Everyone let it go pretty quickly, everyone but me. I looked dumb in front of my friends who's taste in music I respected and mined for new bands. I just wanted to impress them. I went home and started doing loads of research on bands I wasn't necessarily into...not to rub their faces in my knowledge, but to never again commit the crime of being a poser or being into lame bands. I was gonna damn well know who the it bands were, who the members were, where and when they were born, and when the band was formed. These details didn't much matter before then...they don't really now. But there for awhile, I made it my business to know music - to the point of not taking a second to stop and actually enjoy the music. Luckily my know-it-all snob phase in music was short lived and I reverted back to not being caught up in the who's and how's - I just went back to liking what I liked. 

I'm starting to flirt with another music topic, but I'll stop here and save that one for later. Anyway, my short-lived, and ill-informed, crush on Geddy Lee, while embarrassing, taught me a little about not speaking out of turn - and never to pop off and claim to know a lot about something you don't. I claimed to know everything there was to know about Rush. While I could, at the time, sing their whole music catalog, I couldn't have told you shit about any of them...I didn't even know they were from Canada.  

New Year, Old Me.

Whelp...it's a new year. We've completed the annual trip around our host star. Reset. Reboot. Start over. Millions have set their resolutions (and I'd wager a few hundred thousand have already broken them)...but that's beside the point. While people overcrowd the gyms, "healthy food" flies off the shelves and cranky smokers go cold turkey, I sit here unchanged - resolute in not making resolutions. I...just don't see the point.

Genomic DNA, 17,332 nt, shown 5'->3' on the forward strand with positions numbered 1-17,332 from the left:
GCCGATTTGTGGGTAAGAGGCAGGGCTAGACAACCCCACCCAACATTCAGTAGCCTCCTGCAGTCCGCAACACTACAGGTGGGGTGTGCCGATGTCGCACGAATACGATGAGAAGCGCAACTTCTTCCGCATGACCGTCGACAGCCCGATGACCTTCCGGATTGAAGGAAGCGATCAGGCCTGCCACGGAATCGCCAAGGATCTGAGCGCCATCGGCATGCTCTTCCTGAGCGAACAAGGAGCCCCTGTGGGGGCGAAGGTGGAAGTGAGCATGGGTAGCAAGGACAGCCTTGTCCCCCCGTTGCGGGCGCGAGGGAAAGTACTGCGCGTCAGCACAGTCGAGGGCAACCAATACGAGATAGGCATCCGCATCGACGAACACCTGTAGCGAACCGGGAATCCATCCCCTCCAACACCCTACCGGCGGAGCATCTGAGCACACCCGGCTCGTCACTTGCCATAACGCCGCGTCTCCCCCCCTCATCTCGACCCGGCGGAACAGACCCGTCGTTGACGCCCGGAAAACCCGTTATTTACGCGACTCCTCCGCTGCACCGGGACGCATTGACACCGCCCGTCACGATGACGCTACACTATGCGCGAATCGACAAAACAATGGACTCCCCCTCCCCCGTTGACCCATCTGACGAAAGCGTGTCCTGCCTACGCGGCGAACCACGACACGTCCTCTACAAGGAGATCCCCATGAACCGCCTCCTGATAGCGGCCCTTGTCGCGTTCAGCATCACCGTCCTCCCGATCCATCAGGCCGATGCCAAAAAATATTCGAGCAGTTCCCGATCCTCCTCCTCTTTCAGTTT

Now, I'm simply talking about myself here. I might be a cynical asshole, but I'm not so much of one to hate on anyone who tries to better themselves. Any decision to make a change is worthwhile and should be supported...and whatever mental tricks are needed to help set you on that path of betterment (whatever it may be) should be used...within reason. It's just that the seasonally popular "New Year, New Me" mantra is just that...seasonal. After the first quarter of the year passes, there probably isn't too many out there still chanting it to themselves. It just doesn't have the staying power of real change - it's too...all or nothing in not enough time. Once that "New" part of the year wears off, there isn't much of a transition into a more long term train of thought. The bar is set too high and the cultural importance of succeeding can be overbearing. Maybe it's our "quick fix" mentality that makes it seem like a bust if we haven't mastered our goals by March. Lofty goals that would reasonably take a year or more to reach get abandoned by spring...either because smaller goals weren't set along the way, or a benchmark was missed early on and the whole goal was scrapped. 

I guess that brings me back to failure. Once the diet has been broken, the workout missed, the class skipped, that cigarette smoked...it's game over. Now, this is something much bigger than just New Year's Resolutions, but it applies. Failure sucks. Giving into old, bad habits blows. That moment of instant gratification from your late night bowl of ice cream ends and turns to instant regret before that last bite is taken. It's in that crushing moment of defeat, that moment we've fallen off the bandwagon, that we decide it's over. It's easier to just throw in the towel, make an excuse for why the goal was totally unreasonable in the first place, and go back to old ways...I mean, it wasn't so bad...I didn't actually fail. I should be able to eat what I want...and both work and school are really hectic right now, there was no way I could've kept working out with that schedule. I'll pick it back up when things calm down a bit for sure. Admitting failure isn't easy and most of us will do some pretty crazy mental gymnastics to justify our way out of anything. 

I'm babbling poorly about something much smarter people have been covering...I'll move on.